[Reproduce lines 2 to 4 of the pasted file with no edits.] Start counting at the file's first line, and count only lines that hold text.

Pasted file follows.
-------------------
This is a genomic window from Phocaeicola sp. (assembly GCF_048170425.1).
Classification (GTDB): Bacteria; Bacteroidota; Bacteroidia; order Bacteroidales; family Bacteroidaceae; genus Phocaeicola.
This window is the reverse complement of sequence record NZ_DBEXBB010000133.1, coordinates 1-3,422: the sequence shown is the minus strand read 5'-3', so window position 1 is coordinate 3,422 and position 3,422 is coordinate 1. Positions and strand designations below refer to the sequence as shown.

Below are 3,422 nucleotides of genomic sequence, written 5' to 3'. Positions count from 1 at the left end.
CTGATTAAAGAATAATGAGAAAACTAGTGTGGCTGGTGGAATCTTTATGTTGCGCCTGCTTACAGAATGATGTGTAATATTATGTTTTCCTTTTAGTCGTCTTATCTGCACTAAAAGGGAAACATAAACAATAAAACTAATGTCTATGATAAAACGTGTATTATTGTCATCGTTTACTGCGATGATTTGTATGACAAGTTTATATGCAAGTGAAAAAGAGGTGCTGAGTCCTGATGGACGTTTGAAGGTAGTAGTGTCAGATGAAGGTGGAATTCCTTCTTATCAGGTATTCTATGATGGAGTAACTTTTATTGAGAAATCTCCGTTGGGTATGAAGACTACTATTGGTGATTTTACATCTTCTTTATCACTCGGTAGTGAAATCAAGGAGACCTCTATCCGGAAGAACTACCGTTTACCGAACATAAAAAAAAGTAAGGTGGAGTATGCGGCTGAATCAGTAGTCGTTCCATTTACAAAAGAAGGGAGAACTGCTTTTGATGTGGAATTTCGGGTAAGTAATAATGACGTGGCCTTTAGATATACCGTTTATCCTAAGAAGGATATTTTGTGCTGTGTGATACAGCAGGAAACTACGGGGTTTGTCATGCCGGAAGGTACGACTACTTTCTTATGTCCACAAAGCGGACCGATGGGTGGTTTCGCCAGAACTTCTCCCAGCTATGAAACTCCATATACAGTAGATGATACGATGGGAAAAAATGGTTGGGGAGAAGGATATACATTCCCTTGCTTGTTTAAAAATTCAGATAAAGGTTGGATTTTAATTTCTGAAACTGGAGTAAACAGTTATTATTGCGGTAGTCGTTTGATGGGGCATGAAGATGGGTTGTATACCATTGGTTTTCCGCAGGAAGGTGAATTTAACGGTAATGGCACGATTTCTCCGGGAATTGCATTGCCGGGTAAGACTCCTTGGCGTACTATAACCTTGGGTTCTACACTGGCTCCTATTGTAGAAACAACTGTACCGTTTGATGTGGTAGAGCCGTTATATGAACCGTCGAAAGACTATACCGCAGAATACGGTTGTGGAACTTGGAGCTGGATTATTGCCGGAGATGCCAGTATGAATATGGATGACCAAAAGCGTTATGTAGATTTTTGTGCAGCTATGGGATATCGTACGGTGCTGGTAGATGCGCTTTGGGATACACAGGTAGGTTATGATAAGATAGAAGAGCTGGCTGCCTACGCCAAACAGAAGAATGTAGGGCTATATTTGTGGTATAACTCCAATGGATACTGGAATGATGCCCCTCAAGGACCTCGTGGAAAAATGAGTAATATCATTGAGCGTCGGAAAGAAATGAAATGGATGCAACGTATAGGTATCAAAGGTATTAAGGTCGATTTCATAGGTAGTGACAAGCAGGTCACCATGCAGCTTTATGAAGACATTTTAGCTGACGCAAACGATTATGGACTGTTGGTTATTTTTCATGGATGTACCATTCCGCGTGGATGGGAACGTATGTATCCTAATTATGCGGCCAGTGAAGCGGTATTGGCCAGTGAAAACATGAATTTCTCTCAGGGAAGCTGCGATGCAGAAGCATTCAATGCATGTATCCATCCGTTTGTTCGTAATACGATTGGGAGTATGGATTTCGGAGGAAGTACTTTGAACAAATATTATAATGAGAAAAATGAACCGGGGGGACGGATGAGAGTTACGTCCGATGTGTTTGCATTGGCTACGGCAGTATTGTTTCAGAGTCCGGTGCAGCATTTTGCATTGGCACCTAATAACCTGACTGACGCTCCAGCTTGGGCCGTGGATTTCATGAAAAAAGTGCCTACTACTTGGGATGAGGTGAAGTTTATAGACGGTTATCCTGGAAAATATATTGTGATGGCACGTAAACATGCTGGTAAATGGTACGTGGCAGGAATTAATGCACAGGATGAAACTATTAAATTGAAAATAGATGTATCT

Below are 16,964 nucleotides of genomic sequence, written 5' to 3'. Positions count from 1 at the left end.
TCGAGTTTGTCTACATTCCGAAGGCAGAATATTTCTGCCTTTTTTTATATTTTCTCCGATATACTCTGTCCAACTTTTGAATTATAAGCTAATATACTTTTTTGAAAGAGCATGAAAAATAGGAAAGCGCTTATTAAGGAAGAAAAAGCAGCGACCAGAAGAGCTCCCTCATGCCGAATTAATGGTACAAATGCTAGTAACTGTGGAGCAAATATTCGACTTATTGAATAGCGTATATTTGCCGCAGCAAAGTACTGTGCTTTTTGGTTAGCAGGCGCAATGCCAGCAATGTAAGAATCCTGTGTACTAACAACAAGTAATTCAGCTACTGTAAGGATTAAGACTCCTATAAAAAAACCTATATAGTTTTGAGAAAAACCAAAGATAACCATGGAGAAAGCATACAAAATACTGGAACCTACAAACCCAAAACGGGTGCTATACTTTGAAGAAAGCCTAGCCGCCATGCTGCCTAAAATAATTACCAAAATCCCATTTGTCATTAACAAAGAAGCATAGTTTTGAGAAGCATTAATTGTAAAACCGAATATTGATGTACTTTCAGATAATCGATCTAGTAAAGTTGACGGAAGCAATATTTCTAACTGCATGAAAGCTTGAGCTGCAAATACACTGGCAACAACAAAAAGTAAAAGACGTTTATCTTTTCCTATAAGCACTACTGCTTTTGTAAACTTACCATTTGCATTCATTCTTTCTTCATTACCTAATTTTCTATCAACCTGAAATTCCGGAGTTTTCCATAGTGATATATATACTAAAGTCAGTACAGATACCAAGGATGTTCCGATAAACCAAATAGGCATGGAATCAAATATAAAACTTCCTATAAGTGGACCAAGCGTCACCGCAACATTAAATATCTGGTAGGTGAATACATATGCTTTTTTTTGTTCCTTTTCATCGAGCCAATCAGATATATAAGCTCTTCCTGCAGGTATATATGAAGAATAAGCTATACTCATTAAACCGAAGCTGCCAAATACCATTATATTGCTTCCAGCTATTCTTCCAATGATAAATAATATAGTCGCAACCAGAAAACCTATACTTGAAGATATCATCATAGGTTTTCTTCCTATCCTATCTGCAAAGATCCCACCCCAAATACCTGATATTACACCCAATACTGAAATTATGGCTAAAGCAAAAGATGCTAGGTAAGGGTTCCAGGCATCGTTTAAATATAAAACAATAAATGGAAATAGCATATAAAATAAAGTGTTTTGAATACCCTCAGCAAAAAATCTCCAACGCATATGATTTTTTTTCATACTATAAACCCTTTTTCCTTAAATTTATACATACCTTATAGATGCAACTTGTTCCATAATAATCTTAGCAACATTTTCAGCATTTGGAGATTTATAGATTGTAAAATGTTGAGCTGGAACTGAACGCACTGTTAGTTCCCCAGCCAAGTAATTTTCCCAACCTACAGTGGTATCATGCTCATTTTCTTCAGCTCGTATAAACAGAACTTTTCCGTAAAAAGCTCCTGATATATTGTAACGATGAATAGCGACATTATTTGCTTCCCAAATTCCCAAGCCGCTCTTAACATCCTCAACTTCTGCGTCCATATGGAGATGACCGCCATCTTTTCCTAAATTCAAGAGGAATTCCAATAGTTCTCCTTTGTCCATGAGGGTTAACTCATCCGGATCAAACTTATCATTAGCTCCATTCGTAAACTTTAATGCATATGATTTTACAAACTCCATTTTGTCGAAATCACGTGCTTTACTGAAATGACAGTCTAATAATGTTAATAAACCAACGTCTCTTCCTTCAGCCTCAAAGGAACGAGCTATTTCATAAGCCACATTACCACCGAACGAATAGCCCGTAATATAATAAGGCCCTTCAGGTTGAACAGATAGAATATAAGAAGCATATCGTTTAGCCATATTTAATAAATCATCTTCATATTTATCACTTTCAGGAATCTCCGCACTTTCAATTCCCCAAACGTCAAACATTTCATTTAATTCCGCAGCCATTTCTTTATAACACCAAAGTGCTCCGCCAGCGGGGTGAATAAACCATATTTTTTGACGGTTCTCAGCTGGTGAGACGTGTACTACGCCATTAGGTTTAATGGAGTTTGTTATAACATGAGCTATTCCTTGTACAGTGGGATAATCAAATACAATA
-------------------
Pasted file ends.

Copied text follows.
Classification (GTDB): Bacteria; Bacteroidota; Bacteroidia; order Bacteroidales; family Bacteroidaceae; genus Phocaeicola.
This window is the reverse complement of sequence record NZ_DBEXBB010000133.1, coordinates 1-3,422: the sequence shown is the minus strand read 5'-3', so window position 1 is coordinate 3,422 and position 3,422 is coordinate 1. Positions and strand designations below refer to the sequence as shown.

Below are 3,422 nucleotides of genomic sequence, written 5' to 3'. Positions count from 1 at the left end.